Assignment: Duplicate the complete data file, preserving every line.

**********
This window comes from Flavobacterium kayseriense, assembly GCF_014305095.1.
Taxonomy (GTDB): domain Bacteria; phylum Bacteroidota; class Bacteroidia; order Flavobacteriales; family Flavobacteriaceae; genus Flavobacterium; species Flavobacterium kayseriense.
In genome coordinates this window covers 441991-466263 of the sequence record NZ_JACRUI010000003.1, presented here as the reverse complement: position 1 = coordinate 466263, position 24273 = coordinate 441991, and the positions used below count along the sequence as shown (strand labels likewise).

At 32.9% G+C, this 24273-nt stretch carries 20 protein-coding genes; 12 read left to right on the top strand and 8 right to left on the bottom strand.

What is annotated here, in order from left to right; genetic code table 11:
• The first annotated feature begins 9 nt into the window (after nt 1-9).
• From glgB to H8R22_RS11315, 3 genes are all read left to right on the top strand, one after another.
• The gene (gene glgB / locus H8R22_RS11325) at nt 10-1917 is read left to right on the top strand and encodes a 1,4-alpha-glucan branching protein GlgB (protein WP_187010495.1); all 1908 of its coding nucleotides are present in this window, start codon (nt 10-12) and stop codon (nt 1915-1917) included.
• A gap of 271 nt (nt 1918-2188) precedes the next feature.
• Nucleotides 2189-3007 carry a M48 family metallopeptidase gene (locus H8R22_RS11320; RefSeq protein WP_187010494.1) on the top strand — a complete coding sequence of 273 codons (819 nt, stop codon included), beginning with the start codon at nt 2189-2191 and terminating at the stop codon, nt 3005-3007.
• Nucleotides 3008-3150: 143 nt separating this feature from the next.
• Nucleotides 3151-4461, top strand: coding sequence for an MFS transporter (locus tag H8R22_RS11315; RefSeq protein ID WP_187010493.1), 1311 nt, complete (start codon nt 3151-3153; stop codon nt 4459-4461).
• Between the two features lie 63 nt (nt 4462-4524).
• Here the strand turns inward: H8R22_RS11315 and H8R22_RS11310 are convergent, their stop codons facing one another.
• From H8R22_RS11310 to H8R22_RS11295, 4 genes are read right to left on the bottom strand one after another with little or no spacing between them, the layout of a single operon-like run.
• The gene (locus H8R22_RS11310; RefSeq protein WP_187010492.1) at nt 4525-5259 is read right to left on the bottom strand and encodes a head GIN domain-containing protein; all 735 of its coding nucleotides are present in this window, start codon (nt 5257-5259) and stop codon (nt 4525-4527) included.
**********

This window comes from Flavobacterium kayseriense, assembly GCF_014305095.1.
Taxonomy (GTDB): domain Bacteria; phylum Bacteroidota; class Bacteroidia; order Flavobacteriales; family Flavobacteriaceae; genus Flavobacterium; species Flavobacterium kayseriense.
In genome coordinates this window covers 441991-466263 of the sequence record NZ_JACRUI010000003.1, presented here as the reverse complement: position 1 = coordinate 466263, position 24273 = coordinate 441991, and the positions used below count along the sequence as shown (strand labels likewise).

At 32.9% G+C, this 24273-nt stretch carries 20 protein-coding genes; 12 read left to right on the top strand and 8 right to left on the bottom strand.

What is annotated here, in order from left to right; genetic code table 11:
• The first annotated feature begins 9 nt into the window (after nt 1-9).
• From glgB to H8R22_RS11315, 3 genes are all read left to right on the top strand, one after another.
• The gene (gene glgB / locus H8R22_RS11325) at nt 10-1917 is read left to right on the top strand and encodes a 1,4-alpha-glucan branching protein GlgB (protein WP_187010495.1); all 1908 of its coding nucleotides are present in this window, start codon (nt 10-12) and stop codon (nt 1915-1917) included.
• A gap of 271 nt (nt 1918-2188) precedes the next feature.
• Nucleotides 2189-3007 carry a M48 family metallopeptidase gene (locus H8R22_RS11320; RefSeq protein WP_187010494.1) on the top strand — a complete coding sequence of 273 codons (819 nt, stop codon included), beginning with the start codon at nt 2189-2191 and terminating at the stop codon, nt 3005-3007.
• Nucleotides 3008-3150: 143 nt separating this feature from the next.
• Nucleotides 3151-4461, top strand: coding sequence for an MFS transporter (locus tag H8R22_RS11315; RefSeq protein ID WP_187010493.1), 1311 nt, complete (start codon nt 3151-3153; stop codon nt 4459-4461).
• Between the two features lie 63 nt (nt 4462-4524).
• Here the strand turns inward: H8R22_RS11315 and H8R22_RS11310 are convergent, their stop codons facing one another.
• From H8R22_RS11310 to H8R22_RS11295, 4 genes are read right to left on the bottom strand one after another with little or no spacing between them, the layout of a single operon-like run.
• The gene (locus H8R22_RS11310; RefSeq protein WP_187010492.1) at nt 4525-5259 is read right to left on the bottom strand and encodes a head GIN domain-containing protein; all 735 of its coding nucleotides are present in this window, start codon (nt 5257-5259) and stop codon (nt 4525-4527) included.